Let’s push that button!

Originally, the plan for this tutorial was to continue talking about layouts and the different layout managers in Tkinter. I was also going to include the Button widget. But then I started writing the tutorial and it was so jam-packed that I decided to separate them to make things much easier. So today let’s learn about a new and important widget, the Button widget.

By the end of this tutorial, you will be able to include Buttons in your GUI, know how to modify them to better fit your window, and learn a few ways to use them in your projects.


Create a Button Widget

With any button in real-life, the purpose of pushing it is to perform some action, to actually do something. Push the button on the TV remote, the TV turns on. The buttons on the elevator? Select a floor to go to in the building. Click the ‘X’ button at the top-corner of this window and you will close it.

It’s the same for buttons in Tkinter. Push the button and maybe display some text, or maybe call another function and perform some action. We can use the Button widget to create a very basic TV remote in the following code.

Please refer to creating the root window or how to create Labels for help with the above code. Creating a Button widget is super simple. Here we create four buttons and one label. The order in which they are created in the code is the order they will appear in the window. In line 6, we make a button using the Button function. Its first parameter is the main window and that is followed by the the text we want to display on the button, “ON”. Then in line 7 we pack the button in the root window.

We create the turn_off, vol_up, and vol_down buttons in similar fashions and pack them in the window. However, only one of these buttons, turn_off, does anything at the moment. We can use the keyword command to make the button call a function. root.quit closes the root window. From here we can look at adding functions to each of our buttons and learning how to alter their appearances.

TV remote.

NOTE: If you are developing your own GUI and have a few buttons that don’t yet do anything, then there is also a way to make the button inactive. Just add state=DISABLED as one of the parameters and the button cannot be clicked.

Pushing those Buttons

Above we have 3 buttons that don’t do anything… yet. I want to begin by showing a simple example of creating a function and then use a button to call it.

The function volumeUp is called whenever the vol_up button is clicked in the GUI. Now that we have a basic understanding of how to use the Button widget, the next step is to add more functionality to our TV remote. For turn_on let’s create a window that opens up and displays an image. Then for vol_down let’s also print out a message to keep things simple for now. The following displays the code and each button has a command parameter.

Lines 6-12 are functions to prove that the vol_up and vol_down buttons work properly. Look at lines 34 and 37 to see that the buttons are calling the functions using command. When the turn_on button in line 25 is clicked it calls the turnOnTV function in lines 15-23. A new window will be appear and display a picture, much like turning on the TV. The TopLevel widget is still part of the root window, however our image (which is a Label) is part of the TopLevel widget.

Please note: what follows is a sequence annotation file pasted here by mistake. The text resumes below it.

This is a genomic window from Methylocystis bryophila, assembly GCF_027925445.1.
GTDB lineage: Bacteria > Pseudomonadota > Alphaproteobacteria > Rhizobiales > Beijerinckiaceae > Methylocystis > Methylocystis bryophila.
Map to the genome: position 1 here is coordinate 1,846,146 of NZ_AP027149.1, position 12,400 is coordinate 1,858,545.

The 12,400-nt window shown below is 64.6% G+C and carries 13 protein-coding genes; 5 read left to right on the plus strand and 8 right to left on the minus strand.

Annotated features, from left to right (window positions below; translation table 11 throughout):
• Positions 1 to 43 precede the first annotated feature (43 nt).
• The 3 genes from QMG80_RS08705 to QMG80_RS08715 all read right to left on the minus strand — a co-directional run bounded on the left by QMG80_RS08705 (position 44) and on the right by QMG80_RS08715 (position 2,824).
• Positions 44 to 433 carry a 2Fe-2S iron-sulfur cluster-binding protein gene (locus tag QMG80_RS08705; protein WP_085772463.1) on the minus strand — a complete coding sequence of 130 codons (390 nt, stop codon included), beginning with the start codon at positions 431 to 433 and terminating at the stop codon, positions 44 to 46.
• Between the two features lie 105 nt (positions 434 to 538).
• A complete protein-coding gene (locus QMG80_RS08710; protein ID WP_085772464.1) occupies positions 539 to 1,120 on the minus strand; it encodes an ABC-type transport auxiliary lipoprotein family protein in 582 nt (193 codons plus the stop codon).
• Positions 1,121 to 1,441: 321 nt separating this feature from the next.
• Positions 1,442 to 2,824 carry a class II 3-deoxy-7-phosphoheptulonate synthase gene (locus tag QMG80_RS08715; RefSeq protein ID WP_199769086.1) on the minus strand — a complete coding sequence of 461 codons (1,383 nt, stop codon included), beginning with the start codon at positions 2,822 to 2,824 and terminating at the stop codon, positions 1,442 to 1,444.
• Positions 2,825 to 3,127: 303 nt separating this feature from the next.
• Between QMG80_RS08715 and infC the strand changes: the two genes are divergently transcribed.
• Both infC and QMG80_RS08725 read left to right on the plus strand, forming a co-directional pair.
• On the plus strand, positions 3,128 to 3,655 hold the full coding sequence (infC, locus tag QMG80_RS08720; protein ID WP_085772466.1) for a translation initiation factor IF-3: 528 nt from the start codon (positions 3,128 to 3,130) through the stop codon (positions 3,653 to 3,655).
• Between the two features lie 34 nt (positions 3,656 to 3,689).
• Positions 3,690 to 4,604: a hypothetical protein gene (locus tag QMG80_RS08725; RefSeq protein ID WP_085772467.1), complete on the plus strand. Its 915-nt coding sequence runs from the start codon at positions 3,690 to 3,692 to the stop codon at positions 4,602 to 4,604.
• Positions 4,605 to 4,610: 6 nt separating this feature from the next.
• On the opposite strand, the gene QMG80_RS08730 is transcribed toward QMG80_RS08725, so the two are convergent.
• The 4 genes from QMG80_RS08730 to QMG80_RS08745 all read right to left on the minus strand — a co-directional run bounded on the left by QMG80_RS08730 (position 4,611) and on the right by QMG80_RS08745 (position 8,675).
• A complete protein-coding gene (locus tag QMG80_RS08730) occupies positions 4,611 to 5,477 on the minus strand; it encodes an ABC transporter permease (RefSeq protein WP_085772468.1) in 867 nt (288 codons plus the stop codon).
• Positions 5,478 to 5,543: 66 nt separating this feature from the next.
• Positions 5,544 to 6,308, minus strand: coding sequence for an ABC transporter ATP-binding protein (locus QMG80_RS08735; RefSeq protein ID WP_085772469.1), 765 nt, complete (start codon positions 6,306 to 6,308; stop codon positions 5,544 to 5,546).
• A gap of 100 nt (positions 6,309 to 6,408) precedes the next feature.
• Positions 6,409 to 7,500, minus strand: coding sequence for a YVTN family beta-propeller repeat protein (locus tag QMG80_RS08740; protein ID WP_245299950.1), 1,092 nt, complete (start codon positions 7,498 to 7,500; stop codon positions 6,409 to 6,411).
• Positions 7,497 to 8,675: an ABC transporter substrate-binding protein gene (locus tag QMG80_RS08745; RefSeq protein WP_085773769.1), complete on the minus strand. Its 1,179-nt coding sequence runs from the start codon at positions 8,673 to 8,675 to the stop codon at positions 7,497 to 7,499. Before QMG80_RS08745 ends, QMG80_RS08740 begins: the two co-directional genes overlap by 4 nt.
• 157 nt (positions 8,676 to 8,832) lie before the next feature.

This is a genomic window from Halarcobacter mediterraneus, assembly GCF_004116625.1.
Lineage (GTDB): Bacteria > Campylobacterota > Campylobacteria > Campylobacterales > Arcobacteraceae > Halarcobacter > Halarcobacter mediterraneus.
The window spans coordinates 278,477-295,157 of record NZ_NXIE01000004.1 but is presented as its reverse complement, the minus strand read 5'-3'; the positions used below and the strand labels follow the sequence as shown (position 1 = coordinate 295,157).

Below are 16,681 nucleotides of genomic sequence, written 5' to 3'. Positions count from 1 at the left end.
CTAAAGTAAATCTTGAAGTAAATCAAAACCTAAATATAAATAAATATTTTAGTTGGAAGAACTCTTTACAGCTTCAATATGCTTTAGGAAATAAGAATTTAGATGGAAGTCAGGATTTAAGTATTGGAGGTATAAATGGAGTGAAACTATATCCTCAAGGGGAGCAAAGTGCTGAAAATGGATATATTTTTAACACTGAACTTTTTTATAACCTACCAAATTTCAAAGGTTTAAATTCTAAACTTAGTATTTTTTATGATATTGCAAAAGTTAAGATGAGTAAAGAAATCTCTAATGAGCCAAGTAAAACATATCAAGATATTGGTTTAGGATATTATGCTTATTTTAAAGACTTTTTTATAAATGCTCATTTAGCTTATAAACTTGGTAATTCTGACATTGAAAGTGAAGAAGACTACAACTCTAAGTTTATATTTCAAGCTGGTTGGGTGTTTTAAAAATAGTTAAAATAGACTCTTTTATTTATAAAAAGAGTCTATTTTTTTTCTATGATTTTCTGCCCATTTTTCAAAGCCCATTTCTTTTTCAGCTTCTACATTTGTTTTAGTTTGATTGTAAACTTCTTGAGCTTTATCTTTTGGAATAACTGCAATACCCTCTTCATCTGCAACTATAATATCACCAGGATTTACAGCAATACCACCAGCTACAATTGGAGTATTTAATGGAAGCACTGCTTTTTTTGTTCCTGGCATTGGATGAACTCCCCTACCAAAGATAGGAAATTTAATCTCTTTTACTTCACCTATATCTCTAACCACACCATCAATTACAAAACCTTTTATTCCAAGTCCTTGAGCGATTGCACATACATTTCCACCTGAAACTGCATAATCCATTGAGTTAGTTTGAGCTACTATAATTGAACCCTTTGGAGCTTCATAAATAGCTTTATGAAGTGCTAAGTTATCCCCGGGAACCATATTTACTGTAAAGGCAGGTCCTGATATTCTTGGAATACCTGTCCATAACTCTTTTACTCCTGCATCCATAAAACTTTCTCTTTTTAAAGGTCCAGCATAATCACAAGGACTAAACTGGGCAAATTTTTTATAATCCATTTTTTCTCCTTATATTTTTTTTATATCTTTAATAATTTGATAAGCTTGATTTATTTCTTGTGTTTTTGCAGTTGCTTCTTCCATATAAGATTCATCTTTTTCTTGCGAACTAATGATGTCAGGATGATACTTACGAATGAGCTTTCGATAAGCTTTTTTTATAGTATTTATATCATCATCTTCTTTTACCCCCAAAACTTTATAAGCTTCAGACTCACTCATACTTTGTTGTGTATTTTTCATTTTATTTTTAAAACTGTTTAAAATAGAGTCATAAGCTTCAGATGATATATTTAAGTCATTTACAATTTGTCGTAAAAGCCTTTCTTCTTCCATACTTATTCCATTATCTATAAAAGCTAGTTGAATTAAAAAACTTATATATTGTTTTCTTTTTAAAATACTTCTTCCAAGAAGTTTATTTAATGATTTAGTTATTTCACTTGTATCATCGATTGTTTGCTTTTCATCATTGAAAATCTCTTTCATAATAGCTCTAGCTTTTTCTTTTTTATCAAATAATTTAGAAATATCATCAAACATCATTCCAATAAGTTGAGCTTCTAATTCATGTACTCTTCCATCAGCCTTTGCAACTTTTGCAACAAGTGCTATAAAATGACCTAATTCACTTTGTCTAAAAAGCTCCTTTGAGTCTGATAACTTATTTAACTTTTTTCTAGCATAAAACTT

Show how a Button widget can display a new window
Turning the TV window “on” with the click of a button.

When the volume buttons are clicked, the following will display as output in the terminal. This can be very useful for testing if your buttons are working properly or to get feedback from the function calls.

Changing the volume with our buttons.

Other Button Parameters

The Button widget also has some other options. I will cover some of the more basic or more useful ones. Many of these parameters can help to create buttons that look nicer or fit better into the style of our GUI. I have noticed since I am using Mac, that many of these parameters don’t work at all. In a later tutorial, I will go over using the tkinter.ttk module. If you are interested now then check out this link on ttk.

  1. active background & activeforeground – set the background or foreground colors when the cursor is over the button.
  2. bd – set border width of button in pixels.
  3. bg & fg – set background and foreground colors.
  4. font – choose the text font for the button.
  5. height & width – set height and width sizes.
  6. image – use an image on the button rather than text.

Display an image on the button

This tutorial is already a little long, but I would like to finish by showing how to add an image to our buttons. Using the “ON” button from above, the following code with place an image on the button rather than text.

In line 2, we load the image using PhotoImage, then resize the image using subsample. Then, we change the text=”ON” parameter from before to image=photo.

ON button.

Summary

That was a lot to cover. After reading this tutorial, I hope you realize that we can use Buttons to do many things in Tkinter. Here we show how to create Buttons and place them in our GUI. Then, we show how we can use them to display text, open a new window, or even edit them to be more aesthetically pleasing by changing their look or adding images.

Even though the basics of Buttons were taught here, we will continue to use them in future tutorials. Understand and practice using them to make your own projects.

References

effbot.org – Definitely refer to this tutorial if you want to learn even more about the other Button parameters.

Python Course – Has a really cool example of how you can use Buttons for dynamic projects, not just static ones.

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